Rainwater harvesting strategies

By: Admin
Jul 31 2017

Water scarcity is set to be a more menacing problem in India without the immediate implementation of proper corrective measures. India largely depends on its groundwater resources for water supply, and there is intense pressure on this sole resource. The pressure of urbanity in highly populated cities is already evident in water scarcity in many places. High-rises and slums alike need water to survive, and so the pressure is severe.

Water is an important natural resource and is the very basis of our life. We use water for drinking, irrigation, industry, transport and for the production of hydro-electricity. Water is a cyclic resource which can be used again and again after cleaning. The best way to conserve water is its judicious use.

Added to this is the water requirement of industries crowding the urban scenario. Plus, in the surrounding villages near the cities draw out groundwater for agriculture and livelihood. All these activities put immense pressure on groundwater, which is dwindling away at a rate faster than it is getting refilled. All these factors points out to the mandatory need for implementation of water harvesting techniques.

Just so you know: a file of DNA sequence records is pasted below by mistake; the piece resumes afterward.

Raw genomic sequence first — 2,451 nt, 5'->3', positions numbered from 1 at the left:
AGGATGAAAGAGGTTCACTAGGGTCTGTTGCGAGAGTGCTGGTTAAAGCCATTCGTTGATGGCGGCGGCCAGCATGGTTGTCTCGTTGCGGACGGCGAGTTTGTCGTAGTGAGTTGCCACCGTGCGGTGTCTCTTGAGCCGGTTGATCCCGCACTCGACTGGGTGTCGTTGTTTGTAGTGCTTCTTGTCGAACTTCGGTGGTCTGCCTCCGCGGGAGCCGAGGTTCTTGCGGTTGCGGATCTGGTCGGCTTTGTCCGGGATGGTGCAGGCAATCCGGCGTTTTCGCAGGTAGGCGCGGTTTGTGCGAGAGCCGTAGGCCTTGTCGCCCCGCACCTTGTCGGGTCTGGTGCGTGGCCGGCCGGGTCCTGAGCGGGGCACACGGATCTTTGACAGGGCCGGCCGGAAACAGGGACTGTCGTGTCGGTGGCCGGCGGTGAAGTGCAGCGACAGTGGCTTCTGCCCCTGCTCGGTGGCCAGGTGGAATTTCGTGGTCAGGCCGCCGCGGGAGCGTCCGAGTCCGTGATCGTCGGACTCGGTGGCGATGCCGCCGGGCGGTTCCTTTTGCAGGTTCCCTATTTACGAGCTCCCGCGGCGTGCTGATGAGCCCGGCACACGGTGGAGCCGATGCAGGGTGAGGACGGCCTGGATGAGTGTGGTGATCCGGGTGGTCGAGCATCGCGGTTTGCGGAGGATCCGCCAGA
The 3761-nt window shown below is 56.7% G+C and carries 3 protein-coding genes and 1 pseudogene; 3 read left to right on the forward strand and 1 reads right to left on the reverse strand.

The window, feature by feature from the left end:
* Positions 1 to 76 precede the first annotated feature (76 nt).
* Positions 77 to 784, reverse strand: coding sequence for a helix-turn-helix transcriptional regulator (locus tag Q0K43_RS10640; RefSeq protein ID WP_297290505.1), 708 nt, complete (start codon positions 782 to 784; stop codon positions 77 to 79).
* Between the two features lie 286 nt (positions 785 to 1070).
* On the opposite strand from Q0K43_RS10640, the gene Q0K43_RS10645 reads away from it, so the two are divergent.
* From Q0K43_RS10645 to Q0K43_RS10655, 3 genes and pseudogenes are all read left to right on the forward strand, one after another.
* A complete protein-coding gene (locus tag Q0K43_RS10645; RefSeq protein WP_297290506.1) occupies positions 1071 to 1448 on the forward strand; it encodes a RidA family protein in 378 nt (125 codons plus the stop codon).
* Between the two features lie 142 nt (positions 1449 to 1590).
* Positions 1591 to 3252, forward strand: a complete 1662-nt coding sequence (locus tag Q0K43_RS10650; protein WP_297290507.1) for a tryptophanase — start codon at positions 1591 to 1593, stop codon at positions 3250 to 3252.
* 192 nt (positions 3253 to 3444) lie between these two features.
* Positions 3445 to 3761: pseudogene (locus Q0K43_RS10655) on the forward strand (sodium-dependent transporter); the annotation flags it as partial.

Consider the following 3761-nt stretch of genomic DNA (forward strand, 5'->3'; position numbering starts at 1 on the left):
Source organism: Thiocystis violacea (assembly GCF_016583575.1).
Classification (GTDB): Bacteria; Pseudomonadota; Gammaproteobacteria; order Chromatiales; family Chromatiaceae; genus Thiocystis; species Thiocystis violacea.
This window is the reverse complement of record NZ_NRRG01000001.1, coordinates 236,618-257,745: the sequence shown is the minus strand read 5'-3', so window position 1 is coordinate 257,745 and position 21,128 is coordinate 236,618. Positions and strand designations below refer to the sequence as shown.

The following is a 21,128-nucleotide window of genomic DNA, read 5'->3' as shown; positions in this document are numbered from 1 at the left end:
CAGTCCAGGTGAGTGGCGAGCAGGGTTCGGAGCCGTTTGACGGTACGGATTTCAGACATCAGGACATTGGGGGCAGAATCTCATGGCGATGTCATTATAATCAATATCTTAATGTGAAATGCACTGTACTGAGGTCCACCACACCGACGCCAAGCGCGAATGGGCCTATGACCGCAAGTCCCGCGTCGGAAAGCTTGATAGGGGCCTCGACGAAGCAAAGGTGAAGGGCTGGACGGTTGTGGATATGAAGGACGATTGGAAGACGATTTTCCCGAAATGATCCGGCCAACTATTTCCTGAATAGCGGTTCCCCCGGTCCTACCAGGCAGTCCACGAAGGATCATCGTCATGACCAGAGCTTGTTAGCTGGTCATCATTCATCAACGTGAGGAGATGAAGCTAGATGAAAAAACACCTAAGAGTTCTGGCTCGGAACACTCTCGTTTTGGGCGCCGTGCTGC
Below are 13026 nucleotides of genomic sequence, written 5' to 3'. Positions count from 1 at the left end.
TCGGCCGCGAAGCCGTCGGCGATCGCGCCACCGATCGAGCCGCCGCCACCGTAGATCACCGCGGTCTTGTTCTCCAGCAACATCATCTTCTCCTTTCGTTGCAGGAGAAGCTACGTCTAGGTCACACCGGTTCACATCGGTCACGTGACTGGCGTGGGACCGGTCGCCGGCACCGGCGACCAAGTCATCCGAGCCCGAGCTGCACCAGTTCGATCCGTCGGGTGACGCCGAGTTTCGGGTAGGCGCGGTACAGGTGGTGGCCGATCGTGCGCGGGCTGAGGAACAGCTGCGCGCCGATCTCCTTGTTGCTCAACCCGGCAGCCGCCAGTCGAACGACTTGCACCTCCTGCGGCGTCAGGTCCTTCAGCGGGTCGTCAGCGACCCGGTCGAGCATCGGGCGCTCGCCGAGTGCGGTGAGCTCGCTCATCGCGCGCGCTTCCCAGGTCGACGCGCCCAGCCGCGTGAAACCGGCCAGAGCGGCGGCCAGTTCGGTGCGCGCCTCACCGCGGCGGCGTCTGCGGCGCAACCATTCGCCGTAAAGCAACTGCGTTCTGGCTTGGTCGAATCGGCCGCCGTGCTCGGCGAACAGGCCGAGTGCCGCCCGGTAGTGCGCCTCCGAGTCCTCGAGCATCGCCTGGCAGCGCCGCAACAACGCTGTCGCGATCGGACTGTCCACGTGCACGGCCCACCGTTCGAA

This includes two broad parameters, groundwater and rainwater management. The monsoon rains provide the supply of groundwater. In seasons, when monsoon is scarce, groundwater levels plummet substantially. In extreme situations, draught situations may develop. Cities cannot get much of the monsoon rain to store as groundwater. The concrete of the cityscape does not absorb water, and a lot of the rainwater just wastes. The wastewater problem is also a huge issue. Public consciousness on water consciousness is yet to develop and a huge number of roadside taps do not have any faucets at all. Water comes out and wastes indiscriminately.